MILWAUKEE – The back-to-school shopping season, second only to the holiday season in terms of consumer spending, has been thrown into uncertainty bordering on chaos as parents and retailers do their best to plan for what school will look like in the coming weeks.
Set against the backdrop of a highly contagious viral pandemic and the devastation it has woven across the U.S. economy, 2020’s back-to-school season is unlike any other.
“It’s the most challenging time in history for back to school,” said Burt P. Flickinger III, managing director of Strategic Resource Group, a consumer consulting firm in New York City.
The back-to-school season is “a critical catalyst that the country needs for an economic comeback whether it’s Wisconsin, the Great Lakes region or anywhere across America,” Flickinger added.
Whether back to school ultimately serves as a jump-start to a pandemic-ravaged economy remains to be seen.
“What retailers have to do is understand the downdraft of back to school and catch the updraft of selling more goods related to living, learning and working from home,” Flickinger added.
Still, the best anyone can do at this point is make an educated guess.
“Most parents don’t know whether their children will be sitting in a classroom or in front of a computer in the dining room, or a combination of the two,” Matthew Shay, president and chief executive of the National Retail Federation, said in a statement.
It’s unlike anything anyone has ever seen.
“How do you forecast who needs new jeans or sneakers to wear to school and who doesn’t because they are going to be staying at home?” said Dick Seesel, principal at the Mequon, Wisconsin consulting firm Retailing in Focus and a former retail industry executive. “Do they still need school supplies if they are studying at home? Maybe. But do they need backpacks? Maybe not.”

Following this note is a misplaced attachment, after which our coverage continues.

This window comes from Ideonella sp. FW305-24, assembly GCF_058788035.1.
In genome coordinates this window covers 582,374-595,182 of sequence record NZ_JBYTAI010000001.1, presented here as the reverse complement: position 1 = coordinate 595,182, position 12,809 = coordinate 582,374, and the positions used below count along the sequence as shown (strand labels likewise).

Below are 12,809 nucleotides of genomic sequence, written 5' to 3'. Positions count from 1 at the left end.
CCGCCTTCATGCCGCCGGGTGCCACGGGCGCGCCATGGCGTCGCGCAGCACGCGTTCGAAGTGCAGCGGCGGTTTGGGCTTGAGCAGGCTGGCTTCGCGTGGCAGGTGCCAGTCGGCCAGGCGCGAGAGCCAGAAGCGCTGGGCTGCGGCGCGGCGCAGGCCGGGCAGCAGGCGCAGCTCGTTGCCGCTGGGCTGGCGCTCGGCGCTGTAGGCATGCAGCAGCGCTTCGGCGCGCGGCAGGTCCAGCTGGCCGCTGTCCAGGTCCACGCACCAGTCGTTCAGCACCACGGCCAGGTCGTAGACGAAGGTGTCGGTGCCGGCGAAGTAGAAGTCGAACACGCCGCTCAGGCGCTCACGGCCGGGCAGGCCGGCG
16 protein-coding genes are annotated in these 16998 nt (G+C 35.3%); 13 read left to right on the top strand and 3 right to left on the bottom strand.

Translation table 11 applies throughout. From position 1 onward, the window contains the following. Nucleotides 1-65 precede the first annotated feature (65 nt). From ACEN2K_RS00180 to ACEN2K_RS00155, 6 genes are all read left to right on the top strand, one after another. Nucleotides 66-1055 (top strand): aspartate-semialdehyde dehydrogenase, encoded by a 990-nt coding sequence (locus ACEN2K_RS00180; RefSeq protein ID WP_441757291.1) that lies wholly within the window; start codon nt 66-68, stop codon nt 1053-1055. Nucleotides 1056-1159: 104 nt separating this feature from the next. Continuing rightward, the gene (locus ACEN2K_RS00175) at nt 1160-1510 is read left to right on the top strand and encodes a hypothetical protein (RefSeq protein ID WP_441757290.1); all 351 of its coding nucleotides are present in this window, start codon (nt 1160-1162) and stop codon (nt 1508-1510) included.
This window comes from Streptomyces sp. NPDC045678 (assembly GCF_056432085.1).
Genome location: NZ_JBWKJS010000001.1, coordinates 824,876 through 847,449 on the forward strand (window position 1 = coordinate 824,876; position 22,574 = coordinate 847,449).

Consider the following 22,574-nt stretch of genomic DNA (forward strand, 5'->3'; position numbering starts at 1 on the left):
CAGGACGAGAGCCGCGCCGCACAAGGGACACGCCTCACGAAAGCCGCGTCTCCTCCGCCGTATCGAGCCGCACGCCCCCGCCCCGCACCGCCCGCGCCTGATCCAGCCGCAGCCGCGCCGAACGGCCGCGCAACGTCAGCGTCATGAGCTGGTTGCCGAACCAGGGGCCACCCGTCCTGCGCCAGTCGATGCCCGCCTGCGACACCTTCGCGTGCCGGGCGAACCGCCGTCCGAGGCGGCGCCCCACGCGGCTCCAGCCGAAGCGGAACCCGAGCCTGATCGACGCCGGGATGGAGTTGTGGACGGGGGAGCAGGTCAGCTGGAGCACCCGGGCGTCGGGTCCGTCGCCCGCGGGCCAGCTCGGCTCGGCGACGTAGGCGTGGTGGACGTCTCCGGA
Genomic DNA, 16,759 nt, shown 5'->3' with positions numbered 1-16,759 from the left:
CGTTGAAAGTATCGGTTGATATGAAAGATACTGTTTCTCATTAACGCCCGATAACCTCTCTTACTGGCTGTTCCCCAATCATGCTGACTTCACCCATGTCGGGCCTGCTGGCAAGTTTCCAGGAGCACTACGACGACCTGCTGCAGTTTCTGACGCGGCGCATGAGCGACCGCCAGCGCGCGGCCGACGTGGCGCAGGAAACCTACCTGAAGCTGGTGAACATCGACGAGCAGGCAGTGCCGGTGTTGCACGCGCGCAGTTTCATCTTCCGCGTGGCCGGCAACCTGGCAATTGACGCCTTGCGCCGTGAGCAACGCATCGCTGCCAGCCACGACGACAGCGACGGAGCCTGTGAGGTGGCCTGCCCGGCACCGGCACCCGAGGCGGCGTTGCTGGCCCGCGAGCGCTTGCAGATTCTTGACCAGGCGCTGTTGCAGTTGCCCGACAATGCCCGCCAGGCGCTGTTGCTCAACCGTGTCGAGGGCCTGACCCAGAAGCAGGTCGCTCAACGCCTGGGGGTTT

If you’re in a school system where the students wear uniforms and your school may or may not reconvene, parents and the retailers who sell school uniforms also have to deal with the uncertainties involved in that part of back-to-school shopping, Seesel said.
“The other thing you don’t know, for the schools that are reopening, how long are they going to manage to stay open?” he added. “Nobody’s had to deal with anything like this.”
Toss in high unemployment and overall uncertainty as COVID-19 cases continue to spike and, “Consumers are very cautious right now,” Seesel said. “They don’t know what the next six months are going to look like.
“I’ve never seen anything that has put a dent in consumer demand quite like this,” he added.
Parents left to make choices amid uncertainty
If you think retail forecasters have a tough job, try being a parent who is trying to plan for kids going back to school without knowing whether classes will be in person, online or both.
A recent survey of parents shows there will be plenty of penny-pinching, foot-dragging and angst.
About 64% of 18,000 parents surveyed said they were not excited about back-to-school shopping this year because of health risks going into stores or risks to their children going back into classrooms, according to Piplsay, a crowdsourcing research firm.
More than half (52%) of the respondents in its late July survey said they will spend less this school year than last year.
Brad Wright, a dad of three teens — twin daughters and a son — said his approach to back-to-school spending is the opposite of the panic buying and hoarding seen in the early days of the pandemic.
“You buy a little bit, wait to see what happens, then you buy a little bit more if necessary,” said Wright, of Bellevue, Nebraska.
“You slow play this one,” Wright added. “One pair of Lululemons might make it through the year.”
Lululemon is a pricey active clothing line that teens crave. A pair of pants runs $88 to $118.
Appleton mom and early childhood teacher Amy Nogar is also on the wait-and-see side.
“We haven’t done any back to school shopping yet,” she said. “Before we do any shopping, we’ll see what can be reused from last year.”
One son, a high school junior, “will be doing online learning first semester for sure, so he won’t need much,” she said. His school issued laptops to every student.
Her eighth grader “will be in-person, so we’ll have to get him some things.” He has a hand-me-down laptop if he needs to do remote classwork.